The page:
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Peteetneet Town: A History of Payson Utah
Document Number: 102

Author: DIXON, Madoline C.
Institution: Orem Public Library, Orem Utah
    Call Number: 979.224 D645
Institution: Library of Congress
    Call Number: 74-18762
Classification: COMPILED: LocationHistory
Location: USA, Utah, Utah, Payson
Date Range: BTWN 1850 and 1974

Biographical Sketch for CURTIS, Lyman

Document Entry Number: 1

Information:
Chapter: 4
Page: 87
     The biographical sketch of Lyman Curtis was in a chapter titled, "Payson Builders, Five of the 143." This title is explained by the opening paragraph in the chapter:
     The trek of the Mormon Pioneers from Winter Quarters, Nebraska, to Salt Lake Valley has been termed one of the greatest marches ever undertaken by man. It started April 5, 1847, from the banks of the Missouri River and ended July 24, 1847.
     Members of this original band of 143 pioneers were chosen with care. Brigham Young, as commander and leader, selected men with certain abilities needed for exploration of the west and for the first years in the Valley of the Great Salt Lake.
     Five of these men later moved south and helped colonize and build the community that came to be known as Payson, Utah. They were: Lyman Curtis, Benjamin F. Stewart, Philo C. Johnson, Thomas P. Cloward and Joseph Hancock.

Transcription:
     Lyman Curtis, hunter and scout, was born in New Salem, Massachusetts, January 21, 1812, the eldest son of Nahum and Millicent Waite Curtis. He was baptized into the Mormon Church March 13, 1833, at Milford, Michigan, and the following year married Charlotte Alvord.
     At Salt Creek, Missouri, he became a member of Zions Camp. Anti-Mormon mobs drove them to Illinois and then to Winter Quarters, Iowa, where he was chosen to become a member of the first company of pioneers to explore and settle the west.
     He owned a good gun and was considered a fine hunter, supplying wild game for table use enroute to the west.
     Traveling in a wagon with Levi Jackson, he and his companions rode ahead of the main company and entered the Valley of the Great Salt Lake on July 22, 1847. That evening Curtis built a huge sagebrush fire that could be seen by others still camped in the canyon. The next day he went back and helped others over the rough road to the site of their future home. This first company explored the valley and selected the site between the two forks of the City Creek as the best place to build a city.
     In August of the same year Curtis and others started back to Winter Quarters for provisions and to bring out their families. They walked and carried their guns. A single horse carried their bedding and supplies that included only six pounds of flour per man.
     One night when they were sleeping on the plains they awoke to find their horse was stolen. A light snow had fallen and they followed the tracks to an Indian camp. After consultation with the chief, the horse was returned.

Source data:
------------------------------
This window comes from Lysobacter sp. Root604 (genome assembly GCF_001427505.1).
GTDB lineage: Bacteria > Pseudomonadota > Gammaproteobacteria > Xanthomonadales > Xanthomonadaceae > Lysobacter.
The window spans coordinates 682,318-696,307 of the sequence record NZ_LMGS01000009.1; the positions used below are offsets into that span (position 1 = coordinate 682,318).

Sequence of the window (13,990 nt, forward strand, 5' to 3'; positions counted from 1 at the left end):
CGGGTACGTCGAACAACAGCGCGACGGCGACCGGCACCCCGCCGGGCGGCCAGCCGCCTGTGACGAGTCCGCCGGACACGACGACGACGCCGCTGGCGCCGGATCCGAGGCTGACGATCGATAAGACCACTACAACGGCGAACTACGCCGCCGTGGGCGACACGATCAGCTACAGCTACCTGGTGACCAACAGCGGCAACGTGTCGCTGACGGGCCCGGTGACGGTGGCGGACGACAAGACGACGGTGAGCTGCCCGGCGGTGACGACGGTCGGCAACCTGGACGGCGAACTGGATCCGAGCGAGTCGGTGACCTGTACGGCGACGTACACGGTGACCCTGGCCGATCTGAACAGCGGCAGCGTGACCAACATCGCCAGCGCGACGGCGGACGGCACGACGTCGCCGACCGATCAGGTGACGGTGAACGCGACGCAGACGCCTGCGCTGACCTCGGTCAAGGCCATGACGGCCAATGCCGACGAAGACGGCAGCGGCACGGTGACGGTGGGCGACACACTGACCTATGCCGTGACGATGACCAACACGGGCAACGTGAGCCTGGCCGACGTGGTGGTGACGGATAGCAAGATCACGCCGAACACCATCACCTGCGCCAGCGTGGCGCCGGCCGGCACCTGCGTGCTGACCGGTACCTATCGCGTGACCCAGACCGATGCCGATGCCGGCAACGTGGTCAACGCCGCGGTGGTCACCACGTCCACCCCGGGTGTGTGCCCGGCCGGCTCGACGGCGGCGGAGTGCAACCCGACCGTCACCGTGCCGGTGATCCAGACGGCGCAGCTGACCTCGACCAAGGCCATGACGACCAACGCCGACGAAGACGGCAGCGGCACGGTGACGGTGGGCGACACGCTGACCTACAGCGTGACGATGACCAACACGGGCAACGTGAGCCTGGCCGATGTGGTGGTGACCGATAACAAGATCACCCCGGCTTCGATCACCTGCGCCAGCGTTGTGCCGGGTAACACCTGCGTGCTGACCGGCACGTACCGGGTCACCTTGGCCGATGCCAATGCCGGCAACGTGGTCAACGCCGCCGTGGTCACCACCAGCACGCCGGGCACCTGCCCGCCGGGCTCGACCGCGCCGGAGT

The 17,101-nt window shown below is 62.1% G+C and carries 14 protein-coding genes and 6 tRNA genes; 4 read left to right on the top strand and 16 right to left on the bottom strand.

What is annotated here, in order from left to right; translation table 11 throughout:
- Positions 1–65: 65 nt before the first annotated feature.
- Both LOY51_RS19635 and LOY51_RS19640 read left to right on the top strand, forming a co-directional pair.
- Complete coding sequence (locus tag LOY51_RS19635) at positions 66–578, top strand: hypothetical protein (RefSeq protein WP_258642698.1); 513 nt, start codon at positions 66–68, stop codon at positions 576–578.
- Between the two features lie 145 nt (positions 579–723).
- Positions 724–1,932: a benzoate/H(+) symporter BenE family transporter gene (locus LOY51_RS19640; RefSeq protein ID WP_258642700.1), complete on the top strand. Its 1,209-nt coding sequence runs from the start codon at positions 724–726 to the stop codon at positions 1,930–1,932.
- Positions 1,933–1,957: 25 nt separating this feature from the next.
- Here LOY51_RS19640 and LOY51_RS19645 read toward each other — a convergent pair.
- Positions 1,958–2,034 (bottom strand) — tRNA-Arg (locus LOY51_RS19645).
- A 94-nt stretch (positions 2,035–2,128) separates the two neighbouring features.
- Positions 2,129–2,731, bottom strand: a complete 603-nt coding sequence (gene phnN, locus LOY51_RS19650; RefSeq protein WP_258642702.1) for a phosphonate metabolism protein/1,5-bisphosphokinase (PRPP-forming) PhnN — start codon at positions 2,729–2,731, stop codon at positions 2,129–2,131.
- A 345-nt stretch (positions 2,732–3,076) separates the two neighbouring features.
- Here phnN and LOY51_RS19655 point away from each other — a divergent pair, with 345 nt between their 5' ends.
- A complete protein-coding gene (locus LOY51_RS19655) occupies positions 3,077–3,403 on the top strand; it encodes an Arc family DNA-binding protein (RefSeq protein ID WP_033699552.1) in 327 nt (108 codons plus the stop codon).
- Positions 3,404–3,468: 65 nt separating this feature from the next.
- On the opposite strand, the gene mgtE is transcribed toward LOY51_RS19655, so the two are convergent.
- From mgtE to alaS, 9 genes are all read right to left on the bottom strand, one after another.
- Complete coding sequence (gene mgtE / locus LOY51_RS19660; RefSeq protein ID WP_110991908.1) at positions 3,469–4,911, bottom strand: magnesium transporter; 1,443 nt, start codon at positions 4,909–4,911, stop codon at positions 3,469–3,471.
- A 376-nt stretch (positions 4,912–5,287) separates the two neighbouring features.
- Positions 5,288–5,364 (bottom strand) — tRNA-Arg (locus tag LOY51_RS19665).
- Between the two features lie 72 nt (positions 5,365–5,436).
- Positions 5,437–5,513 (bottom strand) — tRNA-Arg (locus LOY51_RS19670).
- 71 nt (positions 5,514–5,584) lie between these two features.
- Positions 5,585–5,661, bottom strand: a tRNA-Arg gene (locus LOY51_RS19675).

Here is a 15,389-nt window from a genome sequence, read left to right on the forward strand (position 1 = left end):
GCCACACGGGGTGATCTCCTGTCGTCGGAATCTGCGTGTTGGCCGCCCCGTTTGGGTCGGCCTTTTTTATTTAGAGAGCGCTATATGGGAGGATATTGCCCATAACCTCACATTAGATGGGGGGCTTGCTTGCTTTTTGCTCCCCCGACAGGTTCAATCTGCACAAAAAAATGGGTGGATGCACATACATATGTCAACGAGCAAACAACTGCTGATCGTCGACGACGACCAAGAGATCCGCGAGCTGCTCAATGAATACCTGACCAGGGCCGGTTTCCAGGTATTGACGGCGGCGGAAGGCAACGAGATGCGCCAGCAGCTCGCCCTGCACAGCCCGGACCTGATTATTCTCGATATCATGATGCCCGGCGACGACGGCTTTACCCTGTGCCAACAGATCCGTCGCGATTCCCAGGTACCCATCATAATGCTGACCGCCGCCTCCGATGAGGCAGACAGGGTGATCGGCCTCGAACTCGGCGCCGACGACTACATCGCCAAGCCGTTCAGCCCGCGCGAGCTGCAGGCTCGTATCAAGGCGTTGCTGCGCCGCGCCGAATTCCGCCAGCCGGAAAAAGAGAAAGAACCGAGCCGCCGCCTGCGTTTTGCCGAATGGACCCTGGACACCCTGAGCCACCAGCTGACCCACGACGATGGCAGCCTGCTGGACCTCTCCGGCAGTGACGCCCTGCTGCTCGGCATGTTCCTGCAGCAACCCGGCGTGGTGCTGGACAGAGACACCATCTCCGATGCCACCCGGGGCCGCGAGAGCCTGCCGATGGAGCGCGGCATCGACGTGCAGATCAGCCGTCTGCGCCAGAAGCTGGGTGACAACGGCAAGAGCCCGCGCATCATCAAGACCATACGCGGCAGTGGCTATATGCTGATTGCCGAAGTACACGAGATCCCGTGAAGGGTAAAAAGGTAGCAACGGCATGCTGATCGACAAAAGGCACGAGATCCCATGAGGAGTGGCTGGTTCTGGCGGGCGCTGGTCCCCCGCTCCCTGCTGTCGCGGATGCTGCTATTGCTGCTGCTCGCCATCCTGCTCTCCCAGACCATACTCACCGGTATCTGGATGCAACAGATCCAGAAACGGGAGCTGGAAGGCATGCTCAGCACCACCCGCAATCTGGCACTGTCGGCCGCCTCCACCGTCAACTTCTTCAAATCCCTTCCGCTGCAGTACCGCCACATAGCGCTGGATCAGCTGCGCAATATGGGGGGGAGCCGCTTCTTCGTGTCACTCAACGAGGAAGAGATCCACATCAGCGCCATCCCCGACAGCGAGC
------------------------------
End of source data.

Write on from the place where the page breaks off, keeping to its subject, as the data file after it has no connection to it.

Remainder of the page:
In 1850 Curtis returned to Utah, bringing his family with him. His ninth child was born enroute. After a year in Salt Lake City, Brigham Young sent him to the Santa Clara Mission. There he supervised construction of a canal from the Little Muddy River, now Moapa in Southern Nevada, and also helped build a canal out of the Santa Clara River to the vicinity below St. George.
     After five years the family went back to Utah County and settled at Pond Town, three miles east of Payson. Curtis studied the Spanish Fork River and stated that a canal could be taken from it. He calculated that with water, 2,000 acres of land between Spanish Fork and Payson could be irrigated. The people near the river were especially opposed to such a project and at first he could get no one interested in working on the project. His brothers helped him through several months, then others, seeing the feasibility of the plan, came to his aid. They worked until it was completed.
     A prophecy given by Joseph Smith, "You shall bring out water unto dry land," had been fulfilled. His son, Dr. A. L. Curtis of Payson, was to add to this work.
     Before he died August 3, 1897, at Salem the people honored him by changing the name of Pond Town to Salem, as the place of his birth, Salem Massachusetts. (From a book, Lyman Curtis, One of the Nine Horsemen, written by his son, Dr. A. L. Curtis, in an attempt to prove that Lyman Curtis entered the Valley of the Great Salt Lake on July 22, 1847, ahead of the main party of pioneers; also from Life is a Fulfilling by Olive Kimball B. Mitchell, and an article by Rhea C. Hone published (1947) in the Payson Chronicle quoting Nellie C. Kapple and Elizabeth C. Gale.)

Associated Persons and Marriages:
CURTIS, Lyman (Id# 8685) Profession, MEDIUM 
CURTIS, Lyman (Id# 8685) Religion, MEDIUM 
CURTIS, Lyman (Id# 8685) BornD, MEDIUM 
CURTIS, Lyman (Id# 8685) BornP, MEDIUM 
CURTIS, Lyman (Id# 8685) BapD, MEDIUM 
CURTIS, Lyman (Id# 8685) BapP, MEDIUM 
CURTIS, Lyman (Id# 8685) DiedD, MEDIUM 
CURTIS, Lyman (Id# 8685) DiedP, MEDIUM 
CURTIS, Nahum (Id# 221) LinkFToChildren, MEDIUM 
WAITE, Millicent (Id# 220) LinkMToChildren, MEDIUM 
(Living) and (Living) (Id# 7118) LinkMarriage, MEDIUM 
(Living) and (Living) (Id# 7118) MarrD, LOW 
(Living) and (Living) (Id# 1080) LinkMarriage, MEDIUM 

Biographical Sketch for CURTIS, Joseph

Document Entry Number: 2

Information:
Chapter: 5
Page: 91-92
     The biographical sketch of Joseph Curtis was in a chapter titled, "First Settlers of Payson."

Transcription:
     Joseph Curtis